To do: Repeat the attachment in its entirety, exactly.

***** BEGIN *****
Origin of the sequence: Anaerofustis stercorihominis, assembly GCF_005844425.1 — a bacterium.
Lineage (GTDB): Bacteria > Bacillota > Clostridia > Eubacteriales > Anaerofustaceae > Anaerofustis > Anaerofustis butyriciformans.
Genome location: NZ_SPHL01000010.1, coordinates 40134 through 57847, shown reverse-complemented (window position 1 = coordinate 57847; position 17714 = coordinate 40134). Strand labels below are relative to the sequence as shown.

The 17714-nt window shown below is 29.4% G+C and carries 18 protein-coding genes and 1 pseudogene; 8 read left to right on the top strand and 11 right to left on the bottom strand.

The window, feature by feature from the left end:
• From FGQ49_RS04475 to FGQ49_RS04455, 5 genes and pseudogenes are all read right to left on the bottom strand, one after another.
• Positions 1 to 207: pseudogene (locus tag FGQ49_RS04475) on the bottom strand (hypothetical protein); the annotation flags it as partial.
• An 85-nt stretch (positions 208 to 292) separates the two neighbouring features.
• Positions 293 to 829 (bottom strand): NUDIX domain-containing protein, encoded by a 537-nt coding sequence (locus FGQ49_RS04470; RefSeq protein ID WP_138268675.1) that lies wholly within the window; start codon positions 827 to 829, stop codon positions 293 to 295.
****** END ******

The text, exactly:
Origin of the sequence: Anaerofustis stercorihominis, assembly GCF_005844425.1 — a bacterium.
Lineage (GTDB): Bacteria > Bacillota > Clostridia > Eubacteriales > Anaerofustaceae > Anaerofustis > Anaerofustis butyriciformans.
Genome location: NZ_SPHL01000010.1, coordinates 40134 through 57847, shown reverse-complemented (window position 1 = coordinate 57847; position 17714 = coordinate 40134). Strand labels below are relative to the sequence as shown.

The 17714-nt window shown below is 29.4% G+C and carries 18 protein-coding genes and 1 pseudogene; 8 read left to right on the top strand and 11 right to left on the bottom strand.

The window, feature by feature from the left end:
• From FGQ49_RS04475 to FGQ49_RS04455, 5 genes and pseudogenes are all read right to left on the bottom strand, one after another.
• Positions 1 to 207: pseudogene (locus tag FGQ49_RS04475) on the bottom strand (hypothetical protein); the annotation flags it as partial.
• An 85-nt stretch (positions 208 to 292) separates the two neighbouring features.
• Positions 293 to 829 (bottom strand): NUDIX domain-containing protein, encoded by a 537-nt coding sequence (locus FGQ49_RS04470; RefSeq protein ID WP_138268675.1) that lies wholly within the window; start codon positions 827 to 829, stop codon positions 293 to 295.